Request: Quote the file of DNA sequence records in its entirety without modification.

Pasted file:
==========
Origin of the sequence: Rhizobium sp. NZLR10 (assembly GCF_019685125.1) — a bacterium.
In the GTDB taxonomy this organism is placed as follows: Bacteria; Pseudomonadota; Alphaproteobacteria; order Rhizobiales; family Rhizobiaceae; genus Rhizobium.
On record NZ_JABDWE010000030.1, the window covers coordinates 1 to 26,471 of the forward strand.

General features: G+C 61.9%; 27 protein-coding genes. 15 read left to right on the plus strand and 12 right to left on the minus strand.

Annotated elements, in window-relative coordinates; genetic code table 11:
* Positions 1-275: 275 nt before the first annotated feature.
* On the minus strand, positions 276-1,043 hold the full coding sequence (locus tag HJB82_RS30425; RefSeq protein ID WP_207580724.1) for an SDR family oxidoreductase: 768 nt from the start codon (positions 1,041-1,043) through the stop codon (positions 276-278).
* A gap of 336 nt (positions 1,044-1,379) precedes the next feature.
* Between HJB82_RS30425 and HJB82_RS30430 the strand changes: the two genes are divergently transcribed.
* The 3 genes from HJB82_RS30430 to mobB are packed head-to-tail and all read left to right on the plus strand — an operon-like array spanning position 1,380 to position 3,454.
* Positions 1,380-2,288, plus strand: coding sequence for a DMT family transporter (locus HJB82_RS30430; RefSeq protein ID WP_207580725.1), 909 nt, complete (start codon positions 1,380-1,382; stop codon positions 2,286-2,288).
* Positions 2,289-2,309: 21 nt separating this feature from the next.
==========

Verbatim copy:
Origin of the sequence: Rhizobium sp. NZLR10 (assembly GCF_019685125.1) — a bacterium.
In the GTDB taxonomy this organism is placed as follows: Bacteria; Pseudomonadota; Alphaproteobacteria; order Rhizobiales; family Rhizobiaceae; genus Rhizobium.
On record NZ_JABDWE010000030.1, the window covers coordinates 1 to 26,471 of the forward strand.

General features: G+C 61.9%; 27 protein-coding genes. 15 read left to right on the plus strand and 12 right to left on the minus strand.

Annotated elements, in window-relative coordinates; genetic code table 11:
* Positions 1-275: 275 nt before the first annotated feature.
* On the minus strand, positions 276-1,043 hold the full coding sequence (locus tag HJB82_RS30425; RefSeq protein ID WP_207580724.1) for an SDR family oxidoreductase: 768 nt from the start codon (positions 1,041-1,043) through the stop codon (positions 276-278).
* A gap of 336 nt (positions 1,044-1,379) precedes the next feature.
* Between HJB82_RS30425 and HJB82_RS30430 the strand changes: the two genes are divergently transcribed.
* The 3 genes from HJB82_RS30430 to mobB are packed head-to-tail and all read left to right on the plus strand — an operon-like array spanning position 1,380 to position 3,454.
* Positions 1,380-2,288, plus strand: coding sequence for a DMT family transporter (locus HJB82_RS30430; RefSeq protein ID WP_207580725.1), 909 nt, complete (start codon positions 1,380-1,382; stop codon positions 2,286-2,288).
* Positions 2,289-2,309: 21 nt separating this feature from the next.